National Manufacturing Institute Scotland

£1.2m project extends life of parts in quest to help manufacturers tap into net zero economy

Additive manufacturing and machining engineers at the National Manufacturing Institute Scotland (NMIS) which is operated by the University of Strathclyde, joined by six other companies, have created a low-cost remanufacturing solution that can extend the life of parts used within manufacturing by 120%, helping UK manufacturers to embrace the circular economy, boost sustainability, and save costs.

The two-year £1.2million DigiTool project was part funded by Innovate UK and focused on the remanufacture of dies, which are commonly used across the hot forging, stamp and press, moulding and oil and gas industries to shape metal during production, but are typically subject to high costs and long manufacturing lead times.

Designed to find a low-cost solution to these industry problems, the new DigiTool framework allows manufacturers to embrace remanufacturing, which is where previously worn or damaged parts, in this case dies, can be returned to “like-new,” condition.

The framework incorporates a three-stage remanufacturing process using a hybrid platform that combines additive manufacturing and machining and can be retrofitted to a legacy machine tool to save entry costs.

Using this technology worn areas are discovered using a combination of scanning and metrology, and then additive manufacturing techniques are used to complete the remanufacture back to the desired die form.

The DigiTool team has successfully used the framework to help an industrial partner extend the life of a die by 120%, allowing it to make more than double its normal output of complex parts for the forestry industry before investing in a new one.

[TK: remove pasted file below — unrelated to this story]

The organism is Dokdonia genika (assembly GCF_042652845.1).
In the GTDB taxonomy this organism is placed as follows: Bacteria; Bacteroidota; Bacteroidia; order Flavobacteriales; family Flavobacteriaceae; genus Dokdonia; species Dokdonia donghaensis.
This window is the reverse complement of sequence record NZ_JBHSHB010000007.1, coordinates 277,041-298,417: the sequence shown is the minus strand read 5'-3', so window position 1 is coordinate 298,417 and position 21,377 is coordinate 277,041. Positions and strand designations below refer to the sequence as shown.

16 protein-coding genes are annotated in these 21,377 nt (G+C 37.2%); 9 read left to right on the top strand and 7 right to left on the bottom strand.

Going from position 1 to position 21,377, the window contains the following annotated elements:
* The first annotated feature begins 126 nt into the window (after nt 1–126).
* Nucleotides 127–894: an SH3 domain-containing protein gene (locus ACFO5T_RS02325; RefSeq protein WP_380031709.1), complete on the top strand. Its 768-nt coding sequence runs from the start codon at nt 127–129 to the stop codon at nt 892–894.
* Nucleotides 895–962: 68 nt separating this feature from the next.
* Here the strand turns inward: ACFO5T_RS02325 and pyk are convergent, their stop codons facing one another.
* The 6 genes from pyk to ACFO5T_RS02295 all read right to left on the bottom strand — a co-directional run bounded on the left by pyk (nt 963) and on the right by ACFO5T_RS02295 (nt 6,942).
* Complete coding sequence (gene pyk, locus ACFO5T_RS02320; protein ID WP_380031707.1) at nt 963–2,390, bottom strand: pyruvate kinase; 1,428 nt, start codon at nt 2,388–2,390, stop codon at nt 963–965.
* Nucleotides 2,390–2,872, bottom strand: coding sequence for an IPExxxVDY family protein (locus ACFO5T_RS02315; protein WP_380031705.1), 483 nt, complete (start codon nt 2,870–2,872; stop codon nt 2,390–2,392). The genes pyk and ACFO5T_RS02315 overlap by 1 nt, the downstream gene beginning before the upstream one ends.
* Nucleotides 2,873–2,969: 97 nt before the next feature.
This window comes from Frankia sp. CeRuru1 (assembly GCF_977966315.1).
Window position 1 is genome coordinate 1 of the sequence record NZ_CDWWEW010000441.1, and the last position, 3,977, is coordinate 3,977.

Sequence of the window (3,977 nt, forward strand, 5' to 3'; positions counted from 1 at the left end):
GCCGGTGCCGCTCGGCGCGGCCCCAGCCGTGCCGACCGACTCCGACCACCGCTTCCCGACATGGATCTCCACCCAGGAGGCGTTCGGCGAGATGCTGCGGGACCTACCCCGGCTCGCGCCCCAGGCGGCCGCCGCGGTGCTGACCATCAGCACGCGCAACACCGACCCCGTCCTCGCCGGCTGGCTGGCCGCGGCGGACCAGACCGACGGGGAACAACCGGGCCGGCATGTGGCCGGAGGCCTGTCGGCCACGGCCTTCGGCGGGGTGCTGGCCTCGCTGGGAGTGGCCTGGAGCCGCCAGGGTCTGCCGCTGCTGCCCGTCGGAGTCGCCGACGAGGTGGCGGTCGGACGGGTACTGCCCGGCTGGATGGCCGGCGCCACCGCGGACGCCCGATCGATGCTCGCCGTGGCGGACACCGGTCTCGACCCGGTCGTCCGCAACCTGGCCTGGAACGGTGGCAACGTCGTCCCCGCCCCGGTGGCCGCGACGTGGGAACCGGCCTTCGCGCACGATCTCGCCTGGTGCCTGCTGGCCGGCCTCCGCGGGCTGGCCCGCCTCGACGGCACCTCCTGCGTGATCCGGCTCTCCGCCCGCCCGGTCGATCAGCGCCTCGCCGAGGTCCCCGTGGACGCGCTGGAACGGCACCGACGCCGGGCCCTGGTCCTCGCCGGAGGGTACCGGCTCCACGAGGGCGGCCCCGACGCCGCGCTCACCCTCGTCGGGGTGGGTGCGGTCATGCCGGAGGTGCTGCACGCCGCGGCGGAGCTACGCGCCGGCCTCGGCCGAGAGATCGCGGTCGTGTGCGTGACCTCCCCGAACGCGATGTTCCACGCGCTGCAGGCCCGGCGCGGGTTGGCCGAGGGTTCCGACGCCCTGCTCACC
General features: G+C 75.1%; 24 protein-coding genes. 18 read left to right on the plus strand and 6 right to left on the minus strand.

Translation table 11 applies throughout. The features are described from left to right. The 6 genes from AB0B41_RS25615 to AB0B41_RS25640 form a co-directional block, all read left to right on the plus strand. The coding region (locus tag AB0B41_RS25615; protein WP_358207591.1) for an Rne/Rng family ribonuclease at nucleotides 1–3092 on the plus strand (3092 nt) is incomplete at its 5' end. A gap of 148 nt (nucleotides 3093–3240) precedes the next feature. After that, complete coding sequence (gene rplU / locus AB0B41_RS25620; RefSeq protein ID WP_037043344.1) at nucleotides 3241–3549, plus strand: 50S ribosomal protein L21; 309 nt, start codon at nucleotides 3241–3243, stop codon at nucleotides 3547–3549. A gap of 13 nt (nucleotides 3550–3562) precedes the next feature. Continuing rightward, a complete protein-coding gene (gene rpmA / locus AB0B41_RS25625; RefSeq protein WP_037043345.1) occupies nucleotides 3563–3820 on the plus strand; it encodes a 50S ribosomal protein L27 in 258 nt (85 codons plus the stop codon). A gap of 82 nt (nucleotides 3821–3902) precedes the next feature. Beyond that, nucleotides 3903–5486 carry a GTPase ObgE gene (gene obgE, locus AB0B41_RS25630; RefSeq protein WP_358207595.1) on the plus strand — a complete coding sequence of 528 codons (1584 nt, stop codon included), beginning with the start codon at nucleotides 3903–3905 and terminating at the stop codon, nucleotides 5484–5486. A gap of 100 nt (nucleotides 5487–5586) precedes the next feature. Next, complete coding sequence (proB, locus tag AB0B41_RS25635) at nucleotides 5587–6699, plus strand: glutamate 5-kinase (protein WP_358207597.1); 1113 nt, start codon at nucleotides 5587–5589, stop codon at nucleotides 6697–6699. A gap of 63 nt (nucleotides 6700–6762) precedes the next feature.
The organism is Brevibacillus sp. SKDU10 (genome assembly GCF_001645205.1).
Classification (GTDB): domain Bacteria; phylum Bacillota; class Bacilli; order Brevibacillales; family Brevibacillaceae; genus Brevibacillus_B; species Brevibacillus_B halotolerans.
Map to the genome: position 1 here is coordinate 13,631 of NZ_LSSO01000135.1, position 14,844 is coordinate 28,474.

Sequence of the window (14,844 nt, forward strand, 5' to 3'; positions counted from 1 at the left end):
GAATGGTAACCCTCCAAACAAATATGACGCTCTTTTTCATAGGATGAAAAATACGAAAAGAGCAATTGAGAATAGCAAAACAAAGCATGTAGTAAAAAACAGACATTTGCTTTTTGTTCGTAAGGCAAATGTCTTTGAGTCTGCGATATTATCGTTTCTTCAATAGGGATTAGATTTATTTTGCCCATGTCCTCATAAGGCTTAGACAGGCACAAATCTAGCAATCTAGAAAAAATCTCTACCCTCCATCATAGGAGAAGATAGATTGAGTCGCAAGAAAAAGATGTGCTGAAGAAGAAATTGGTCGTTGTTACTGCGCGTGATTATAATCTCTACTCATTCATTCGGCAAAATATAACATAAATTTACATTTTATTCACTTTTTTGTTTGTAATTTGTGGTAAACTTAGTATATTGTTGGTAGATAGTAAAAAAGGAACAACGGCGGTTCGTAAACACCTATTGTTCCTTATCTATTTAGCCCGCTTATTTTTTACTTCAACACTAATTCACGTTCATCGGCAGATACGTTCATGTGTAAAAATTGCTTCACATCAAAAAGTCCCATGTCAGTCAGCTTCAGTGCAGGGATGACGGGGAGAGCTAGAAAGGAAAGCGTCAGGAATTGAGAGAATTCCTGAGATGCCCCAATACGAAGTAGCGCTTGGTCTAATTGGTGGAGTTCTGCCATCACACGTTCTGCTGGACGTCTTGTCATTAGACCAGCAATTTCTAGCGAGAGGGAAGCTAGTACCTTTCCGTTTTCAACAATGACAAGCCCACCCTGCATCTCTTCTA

Potentially offering significant production cost savings that can be passed on to end users, the new DigiTool framework will allow manufacturers to remanufacture on site without having to transport materials, which will reduce environmental impact while also saving costs, time and materials.

Project partners include Toolroom Technology Limited (TTL), Applied Tech Systems (ATS), Hybrid Manufacturing Technologies (HMT), INSPHERE Ltd and Kimber Mills International.

Stephen Fitzpatrick, Machining and Additive Manufacturing Team Lead at the National Manufacturing Institute Scotland, said: 

DigiTool is one the most significant investments of its kind within the tool and die sector for over 40 years. This project has been truly collaborative, and we have combined expertise from a range of backgrounds to provide an answer to a challenge that the tool and die sector has been facing for decades.

“The companies involved were looking to innovate, reduce costs and adopt circular economy approaches, however with little investment it was difficult to find a solution for the high costs associated with replacing worn parts that were not working to their full potential.

“The DigiTool framework now allows manufacturers to upgrade current machinery at a relatively low cost to integrate laser metal deposition additive manufacturing and remanufacture on site, extending the lifespan of dies, increasing production output and enhancing their competitive advantage.

Toolroom Technology Limited (TTL) led the project, with NMIS specialising in additive manufacturing. The other project partners delivered research in their own areas of expertise, including metrology and scanning, adaptive machining and digital integration.

NMIS is exploring opportunities to fully automate the technology and adapt it for high value components.

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